Half-Life: 6-9 hr

            Duration: 24 hr

            Onset: initial effect: 2-3 hr, max effect: 6-10 hr

            Peak Plasma Time: 3-4 hr

            Bioavailability: 30-90%

            Protein Bound: 23%

            Vd: 350-380 L

            Metabolism: NOT metabolized in the liver; no active metabolites


            • Urine: 50%
            • Feces: 40-50%




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            Tier Description
            1 This drug is available at the lowest co-pay. Most commonly, these are generic drugs.
            2 This drug is available at a middle level co-pay. Most commonly, these are "preferred" (on formulary) brand drugs.
            3 This drug is available at a higher level co-pay. Most commonly, these are "non-preferred" brand drugs.
            4 This drug is available at a higher level co-pay. Most commonly, these are "non-preferred" brand drugs or specialty prescription products.
            5 This drug is available at a higher level co-pay. Most commonly, these are "non-preferred" brand drugs or specialty prescription products.
            6 This drug is available at a higher level co-pay. Most commonly, these are "non-preferred" brand drugs or specialty prescription products.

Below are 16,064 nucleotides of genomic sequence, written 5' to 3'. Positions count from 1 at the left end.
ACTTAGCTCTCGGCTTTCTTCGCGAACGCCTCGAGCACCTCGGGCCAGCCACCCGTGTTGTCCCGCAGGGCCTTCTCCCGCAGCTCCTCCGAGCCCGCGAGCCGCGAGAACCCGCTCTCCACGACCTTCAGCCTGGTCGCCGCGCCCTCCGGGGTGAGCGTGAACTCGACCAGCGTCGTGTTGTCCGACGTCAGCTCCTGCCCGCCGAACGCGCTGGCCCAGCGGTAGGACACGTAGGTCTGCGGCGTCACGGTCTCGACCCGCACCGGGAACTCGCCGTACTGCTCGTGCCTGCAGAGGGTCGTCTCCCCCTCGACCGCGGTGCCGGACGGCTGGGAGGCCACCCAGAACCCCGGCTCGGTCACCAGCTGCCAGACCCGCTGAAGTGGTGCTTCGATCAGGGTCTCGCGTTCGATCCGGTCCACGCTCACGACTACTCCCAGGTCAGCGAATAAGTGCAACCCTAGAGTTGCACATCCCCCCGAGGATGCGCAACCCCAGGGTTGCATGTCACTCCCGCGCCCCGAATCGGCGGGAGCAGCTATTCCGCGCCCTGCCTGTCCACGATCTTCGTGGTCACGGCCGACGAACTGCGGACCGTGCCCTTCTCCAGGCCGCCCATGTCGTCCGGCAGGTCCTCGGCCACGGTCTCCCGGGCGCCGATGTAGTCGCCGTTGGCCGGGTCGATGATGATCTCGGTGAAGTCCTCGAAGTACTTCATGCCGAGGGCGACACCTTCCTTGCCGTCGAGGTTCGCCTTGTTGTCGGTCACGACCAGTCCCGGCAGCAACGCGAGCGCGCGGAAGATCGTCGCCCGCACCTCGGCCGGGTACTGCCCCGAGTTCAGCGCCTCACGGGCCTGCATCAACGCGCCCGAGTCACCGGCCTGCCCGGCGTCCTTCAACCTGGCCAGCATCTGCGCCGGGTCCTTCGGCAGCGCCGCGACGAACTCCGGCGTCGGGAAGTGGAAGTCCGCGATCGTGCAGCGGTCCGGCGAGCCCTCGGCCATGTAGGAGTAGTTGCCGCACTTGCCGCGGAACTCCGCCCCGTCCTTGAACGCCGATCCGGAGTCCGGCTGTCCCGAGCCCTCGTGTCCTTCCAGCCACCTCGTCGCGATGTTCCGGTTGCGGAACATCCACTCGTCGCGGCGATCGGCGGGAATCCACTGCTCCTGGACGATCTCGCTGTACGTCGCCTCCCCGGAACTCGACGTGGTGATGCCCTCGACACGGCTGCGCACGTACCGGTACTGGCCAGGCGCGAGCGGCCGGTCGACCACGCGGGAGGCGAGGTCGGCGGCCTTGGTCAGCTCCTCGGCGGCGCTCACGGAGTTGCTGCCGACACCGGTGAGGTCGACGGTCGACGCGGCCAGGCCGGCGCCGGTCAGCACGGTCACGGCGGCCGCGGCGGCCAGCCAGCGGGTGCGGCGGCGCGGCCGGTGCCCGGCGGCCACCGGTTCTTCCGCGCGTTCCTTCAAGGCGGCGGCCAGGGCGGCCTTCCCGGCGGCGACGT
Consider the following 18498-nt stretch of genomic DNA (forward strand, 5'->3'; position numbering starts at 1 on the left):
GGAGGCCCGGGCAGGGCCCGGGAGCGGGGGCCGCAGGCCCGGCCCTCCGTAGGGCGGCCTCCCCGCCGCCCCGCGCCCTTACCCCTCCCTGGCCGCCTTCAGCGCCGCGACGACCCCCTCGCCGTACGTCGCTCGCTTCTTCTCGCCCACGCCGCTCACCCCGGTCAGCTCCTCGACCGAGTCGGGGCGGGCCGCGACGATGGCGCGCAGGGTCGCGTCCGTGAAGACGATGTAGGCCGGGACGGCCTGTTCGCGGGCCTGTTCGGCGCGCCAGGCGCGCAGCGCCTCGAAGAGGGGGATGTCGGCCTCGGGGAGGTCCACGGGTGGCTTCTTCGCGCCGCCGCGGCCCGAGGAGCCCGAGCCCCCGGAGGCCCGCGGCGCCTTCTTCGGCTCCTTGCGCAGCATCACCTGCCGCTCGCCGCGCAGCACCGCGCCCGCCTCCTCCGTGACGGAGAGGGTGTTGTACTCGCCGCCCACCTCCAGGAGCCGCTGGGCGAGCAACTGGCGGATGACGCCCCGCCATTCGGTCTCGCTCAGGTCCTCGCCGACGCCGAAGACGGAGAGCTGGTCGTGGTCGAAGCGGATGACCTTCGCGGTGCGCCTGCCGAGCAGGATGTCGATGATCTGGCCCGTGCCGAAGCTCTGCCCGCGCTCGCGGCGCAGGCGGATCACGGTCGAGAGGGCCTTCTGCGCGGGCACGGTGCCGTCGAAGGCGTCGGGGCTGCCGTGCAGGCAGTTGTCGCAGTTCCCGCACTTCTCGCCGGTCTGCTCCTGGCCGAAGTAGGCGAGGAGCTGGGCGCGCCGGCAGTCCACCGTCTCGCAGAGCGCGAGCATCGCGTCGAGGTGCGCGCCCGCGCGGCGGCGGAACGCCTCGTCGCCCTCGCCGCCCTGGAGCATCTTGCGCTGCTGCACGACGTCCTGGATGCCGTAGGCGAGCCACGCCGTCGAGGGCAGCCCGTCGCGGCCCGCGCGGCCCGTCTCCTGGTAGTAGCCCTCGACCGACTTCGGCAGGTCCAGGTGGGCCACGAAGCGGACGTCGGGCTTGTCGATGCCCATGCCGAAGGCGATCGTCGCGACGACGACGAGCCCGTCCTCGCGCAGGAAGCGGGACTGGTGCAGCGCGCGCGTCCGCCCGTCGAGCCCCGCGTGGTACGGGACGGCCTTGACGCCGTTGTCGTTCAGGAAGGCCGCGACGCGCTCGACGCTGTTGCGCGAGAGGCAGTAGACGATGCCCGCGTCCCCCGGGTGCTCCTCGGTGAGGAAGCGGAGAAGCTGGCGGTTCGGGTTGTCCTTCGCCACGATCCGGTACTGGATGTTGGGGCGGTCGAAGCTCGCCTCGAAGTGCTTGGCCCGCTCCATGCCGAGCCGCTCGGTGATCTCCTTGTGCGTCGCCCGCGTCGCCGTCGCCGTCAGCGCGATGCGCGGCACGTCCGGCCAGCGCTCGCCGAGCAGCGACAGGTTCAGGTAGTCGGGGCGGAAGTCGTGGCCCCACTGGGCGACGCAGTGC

NC NOT COVERED – Drugs that are not covered by the plan.
            Code Definition
            PA Prior Authorization
            Drugs that require prior authorization. This restriction requires that specific clinical criteria be met prior to the approval of the prescription.
            QL Quantity Limits
            Drugs that have quantity limits associated with each prescription. This restriction typically limits the quantity of the drug that will be covered.
            ST Step Therapy
            Drugs that have step therapy associated with each prescription. This restriction typically requires that certain criteria be met prior to approval for the prescription.
            OR Other Restrictions
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            Medscape prescription drug monographs are based on FDA-approved labeling information, unless otherwise noted, combined with additional data derived from primary medical literature.